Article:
The Guardian 7 December, 2005

Found in Guatemala:
files on killings, disappearances

While investigating neighbouring residents’ complaints about the insecure storage of explosives in a run-down munitions depot in Guatemala City, officials of the ombudsman’s office discovered masses of once-secret records from the National Police. The force was so closely identified with the myriad government-sponsored human rights abuses that occurred during the 36-year guerrilla war in the Central American country that it was disbanded as part of the 1996 peace accords and replaced by another body.

The documents should give a more complete record of the conflict in which over 200,000 people died. The Government’s bloody campaign against the left was initiated, advised and financed by a succession of US administrations to try to contain the growth of socialist movements in the region.

Every administration since that of President Álvaro Arzú has denied the existence of such incriminating files, but here they were and apparently intact. Records from the presidential intelligence agency had been opened last year and in 1999 a log of the activities of a secret military unit responsible for killing and kidnapping government opponents was smuggled out of the military’s files and made public. However, both of these sets of documents had been ransacked and lacked the evidence necessary to prosecute those responsible for the atrocities.

The latest discovery is in a different league. The mildewed files stand in three metre high stacks and reportedly contain enough documents to stretch the length of 130 football fields. Some contain transcripts of radio broadcasts. Others have records of arrests with "Communist" given as the reason for the police action. There are lists of the names of children kidnapped from guerrillas and the names of the families they were given to.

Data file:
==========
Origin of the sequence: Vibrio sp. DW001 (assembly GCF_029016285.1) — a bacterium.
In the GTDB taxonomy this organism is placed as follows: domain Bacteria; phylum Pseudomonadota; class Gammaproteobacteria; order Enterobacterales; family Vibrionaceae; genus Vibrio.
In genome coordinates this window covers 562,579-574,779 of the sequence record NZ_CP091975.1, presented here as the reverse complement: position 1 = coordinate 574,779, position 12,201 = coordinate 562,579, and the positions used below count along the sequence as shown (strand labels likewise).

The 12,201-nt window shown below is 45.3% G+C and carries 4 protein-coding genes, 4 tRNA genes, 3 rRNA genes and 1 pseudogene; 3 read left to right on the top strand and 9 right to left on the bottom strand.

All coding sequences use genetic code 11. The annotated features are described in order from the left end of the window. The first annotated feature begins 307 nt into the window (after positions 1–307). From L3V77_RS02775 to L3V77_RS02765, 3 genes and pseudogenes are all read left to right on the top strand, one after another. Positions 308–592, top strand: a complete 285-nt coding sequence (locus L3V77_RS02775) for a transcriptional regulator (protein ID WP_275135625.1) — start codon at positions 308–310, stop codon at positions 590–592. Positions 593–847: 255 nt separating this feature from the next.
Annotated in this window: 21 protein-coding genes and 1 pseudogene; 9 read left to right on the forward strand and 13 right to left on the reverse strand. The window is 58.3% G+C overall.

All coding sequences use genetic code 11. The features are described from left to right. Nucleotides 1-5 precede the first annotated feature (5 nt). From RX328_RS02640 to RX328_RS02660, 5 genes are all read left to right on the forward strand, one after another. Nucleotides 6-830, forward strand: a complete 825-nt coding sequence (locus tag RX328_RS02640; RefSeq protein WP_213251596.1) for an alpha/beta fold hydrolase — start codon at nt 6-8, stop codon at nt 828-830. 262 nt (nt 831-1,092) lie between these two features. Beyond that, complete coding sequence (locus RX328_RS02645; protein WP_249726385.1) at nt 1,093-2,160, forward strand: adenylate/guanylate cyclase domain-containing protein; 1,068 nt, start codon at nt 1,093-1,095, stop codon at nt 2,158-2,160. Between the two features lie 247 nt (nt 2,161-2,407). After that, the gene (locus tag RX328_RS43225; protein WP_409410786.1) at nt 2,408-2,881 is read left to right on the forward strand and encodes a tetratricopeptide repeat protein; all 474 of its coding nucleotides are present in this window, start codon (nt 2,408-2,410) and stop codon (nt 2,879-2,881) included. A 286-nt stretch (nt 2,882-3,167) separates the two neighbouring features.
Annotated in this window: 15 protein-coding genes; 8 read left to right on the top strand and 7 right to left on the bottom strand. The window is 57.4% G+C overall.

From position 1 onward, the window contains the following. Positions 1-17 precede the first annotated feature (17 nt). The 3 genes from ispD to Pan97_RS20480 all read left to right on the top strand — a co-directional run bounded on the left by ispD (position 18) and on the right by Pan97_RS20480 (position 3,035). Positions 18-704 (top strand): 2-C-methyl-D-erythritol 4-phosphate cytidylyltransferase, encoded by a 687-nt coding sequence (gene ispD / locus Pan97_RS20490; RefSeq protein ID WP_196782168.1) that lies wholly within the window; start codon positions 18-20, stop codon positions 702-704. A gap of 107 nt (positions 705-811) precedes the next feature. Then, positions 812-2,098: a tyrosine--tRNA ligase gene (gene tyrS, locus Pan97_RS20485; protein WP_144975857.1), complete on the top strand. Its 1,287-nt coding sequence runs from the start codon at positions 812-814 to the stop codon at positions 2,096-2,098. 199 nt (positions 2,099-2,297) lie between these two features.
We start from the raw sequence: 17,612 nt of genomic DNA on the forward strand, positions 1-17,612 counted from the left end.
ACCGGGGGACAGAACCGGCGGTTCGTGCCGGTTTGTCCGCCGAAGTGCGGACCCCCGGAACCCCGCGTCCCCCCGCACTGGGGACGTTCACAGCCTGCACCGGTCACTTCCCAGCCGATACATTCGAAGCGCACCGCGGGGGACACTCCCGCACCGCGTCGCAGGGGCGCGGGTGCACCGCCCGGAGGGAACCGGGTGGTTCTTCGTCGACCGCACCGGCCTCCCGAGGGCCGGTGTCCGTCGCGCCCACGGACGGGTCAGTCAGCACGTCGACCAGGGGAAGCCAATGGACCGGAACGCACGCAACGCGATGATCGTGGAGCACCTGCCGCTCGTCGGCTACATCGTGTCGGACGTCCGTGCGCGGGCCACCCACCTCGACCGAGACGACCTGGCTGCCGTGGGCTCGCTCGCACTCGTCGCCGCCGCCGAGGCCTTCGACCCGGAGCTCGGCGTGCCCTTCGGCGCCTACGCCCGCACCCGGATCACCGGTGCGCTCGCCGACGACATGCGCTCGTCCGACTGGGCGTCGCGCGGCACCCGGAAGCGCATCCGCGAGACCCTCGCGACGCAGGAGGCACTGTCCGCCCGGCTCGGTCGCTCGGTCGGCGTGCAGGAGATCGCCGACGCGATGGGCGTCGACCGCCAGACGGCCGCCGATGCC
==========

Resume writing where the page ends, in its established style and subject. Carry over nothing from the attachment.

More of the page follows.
The records could lead to a number of long-discontinued investigations being re-opened, including those of foreigners like Belgian priest Walter Voordeckers who was assassinated in 1980 and anthropologist Myrna Mack who was killed in 1990. They have got an explosive potential for the government of Guatemala. Many highly-placed Guatemalan government figures could be incriminated by the find.

The New York Times was granted access to the bat-infested rooms housing the files last month but on condition that no names of the victims or the state sanctioned terrorists were revealed. Leading ombudsman’s office investigator Gustavo Meoño was very aware of the records’ potential during his contact with the US journalist Ginger Thompson: "We have to act very carefully with this archive. We do not want to unduly raise the expectations of the victims. And, for our safety, and for the safety of the files, we don’t want to unduly frighten the people who are identified as perpetrators."

Another widespread concern is that the discovery might change nothing. The New York Times quoted Guatemalan historian Heriberto Cifuentes about the distressing possibility: "Impunity reigns in Guatemala. So whether there are documents or not, people responsible for crimes do not expect to pay for them. They have always enjoyed blanket immunity."

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